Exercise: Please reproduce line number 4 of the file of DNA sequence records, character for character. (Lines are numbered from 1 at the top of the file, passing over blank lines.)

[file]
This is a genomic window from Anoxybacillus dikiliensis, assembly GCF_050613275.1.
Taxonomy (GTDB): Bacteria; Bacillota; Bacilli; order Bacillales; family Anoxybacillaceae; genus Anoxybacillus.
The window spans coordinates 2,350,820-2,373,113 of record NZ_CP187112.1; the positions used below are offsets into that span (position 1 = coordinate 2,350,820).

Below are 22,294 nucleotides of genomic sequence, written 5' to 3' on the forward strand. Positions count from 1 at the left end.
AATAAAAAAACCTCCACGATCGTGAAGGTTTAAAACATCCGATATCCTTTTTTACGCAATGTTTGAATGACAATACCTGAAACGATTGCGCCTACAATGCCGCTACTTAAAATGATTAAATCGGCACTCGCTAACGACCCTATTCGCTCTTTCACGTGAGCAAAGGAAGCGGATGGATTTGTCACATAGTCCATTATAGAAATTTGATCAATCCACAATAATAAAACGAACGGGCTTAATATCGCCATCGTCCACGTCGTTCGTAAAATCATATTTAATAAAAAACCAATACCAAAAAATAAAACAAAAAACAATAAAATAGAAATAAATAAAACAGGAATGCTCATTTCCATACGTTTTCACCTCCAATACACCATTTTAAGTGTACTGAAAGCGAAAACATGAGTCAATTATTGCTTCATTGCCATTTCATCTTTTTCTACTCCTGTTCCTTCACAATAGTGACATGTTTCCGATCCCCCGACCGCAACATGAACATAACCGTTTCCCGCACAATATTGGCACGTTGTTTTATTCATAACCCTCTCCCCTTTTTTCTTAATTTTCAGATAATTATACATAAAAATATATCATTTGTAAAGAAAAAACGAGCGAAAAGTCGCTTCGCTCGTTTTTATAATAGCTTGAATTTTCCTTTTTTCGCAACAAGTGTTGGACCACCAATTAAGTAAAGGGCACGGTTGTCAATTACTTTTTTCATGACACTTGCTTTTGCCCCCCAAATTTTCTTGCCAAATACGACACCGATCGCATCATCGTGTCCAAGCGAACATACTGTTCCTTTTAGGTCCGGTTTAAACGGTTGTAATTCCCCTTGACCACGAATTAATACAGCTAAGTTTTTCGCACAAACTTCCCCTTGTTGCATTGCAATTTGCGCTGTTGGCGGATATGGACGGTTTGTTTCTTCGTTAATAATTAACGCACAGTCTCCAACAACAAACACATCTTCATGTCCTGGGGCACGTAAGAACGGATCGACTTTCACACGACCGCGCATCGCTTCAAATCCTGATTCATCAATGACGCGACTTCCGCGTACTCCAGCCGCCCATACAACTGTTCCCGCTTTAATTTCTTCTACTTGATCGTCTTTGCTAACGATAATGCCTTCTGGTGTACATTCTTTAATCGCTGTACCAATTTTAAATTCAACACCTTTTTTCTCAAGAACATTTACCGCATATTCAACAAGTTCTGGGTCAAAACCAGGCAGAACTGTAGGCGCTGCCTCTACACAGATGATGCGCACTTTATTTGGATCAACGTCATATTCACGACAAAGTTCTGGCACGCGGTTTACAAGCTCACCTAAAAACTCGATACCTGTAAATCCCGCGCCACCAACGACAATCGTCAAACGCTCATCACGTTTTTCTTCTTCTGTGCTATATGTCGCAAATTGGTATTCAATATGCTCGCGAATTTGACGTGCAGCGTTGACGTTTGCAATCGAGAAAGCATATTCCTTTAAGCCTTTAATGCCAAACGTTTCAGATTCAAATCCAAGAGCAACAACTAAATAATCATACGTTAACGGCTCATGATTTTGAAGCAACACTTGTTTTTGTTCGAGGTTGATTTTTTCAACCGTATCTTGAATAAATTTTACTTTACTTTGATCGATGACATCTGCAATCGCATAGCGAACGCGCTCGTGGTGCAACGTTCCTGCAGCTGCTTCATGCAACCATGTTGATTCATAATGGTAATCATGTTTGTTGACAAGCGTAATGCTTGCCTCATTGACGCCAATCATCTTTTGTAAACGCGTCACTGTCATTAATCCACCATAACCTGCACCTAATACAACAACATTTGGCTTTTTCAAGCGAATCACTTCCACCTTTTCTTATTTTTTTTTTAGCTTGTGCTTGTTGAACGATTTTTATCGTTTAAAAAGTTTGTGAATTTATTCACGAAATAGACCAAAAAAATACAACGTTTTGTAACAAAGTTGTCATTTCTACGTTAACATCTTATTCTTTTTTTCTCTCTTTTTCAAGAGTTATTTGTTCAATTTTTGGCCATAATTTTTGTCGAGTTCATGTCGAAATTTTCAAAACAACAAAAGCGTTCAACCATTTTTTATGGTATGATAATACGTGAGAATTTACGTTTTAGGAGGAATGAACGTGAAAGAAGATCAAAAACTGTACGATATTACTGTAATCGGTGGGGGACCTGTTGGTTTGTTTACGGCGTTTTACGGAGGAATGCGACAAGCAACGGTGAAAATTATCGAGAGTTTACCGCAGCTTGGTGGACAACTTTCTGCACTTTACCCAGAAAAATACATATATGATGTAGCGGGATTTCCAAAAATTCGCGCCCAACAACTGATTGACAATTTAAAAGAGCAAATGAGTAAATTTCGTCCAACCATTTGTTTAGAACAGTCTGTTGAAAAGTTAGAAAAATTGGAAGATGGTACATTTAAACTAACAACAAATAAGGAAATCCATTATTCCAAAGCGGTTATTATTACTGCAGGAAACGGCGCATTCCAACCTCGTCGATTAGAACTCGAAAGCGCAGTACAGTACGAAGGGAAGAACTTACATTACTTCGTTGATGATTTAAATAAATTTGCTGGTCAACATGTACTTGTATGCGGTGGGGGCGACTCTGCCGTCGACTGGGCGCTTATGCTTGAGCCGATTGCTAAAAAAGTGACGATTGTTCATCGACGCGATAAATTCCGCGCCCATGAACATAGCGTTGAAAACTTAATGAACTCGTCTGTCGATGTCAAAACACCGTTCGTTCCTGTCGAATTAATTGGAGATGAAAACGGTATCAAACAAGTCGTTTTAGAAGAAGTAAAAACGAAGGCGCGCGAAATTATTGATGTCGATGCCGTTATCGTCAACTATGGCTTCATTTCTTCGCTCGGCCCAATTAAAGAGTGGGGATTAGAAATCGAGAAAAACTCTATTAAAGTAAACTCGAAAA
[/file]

Below are 22,294 nucleotides of genomic sequence, written 5' to 3' on the forward strand. Positions count from 1 at the left end.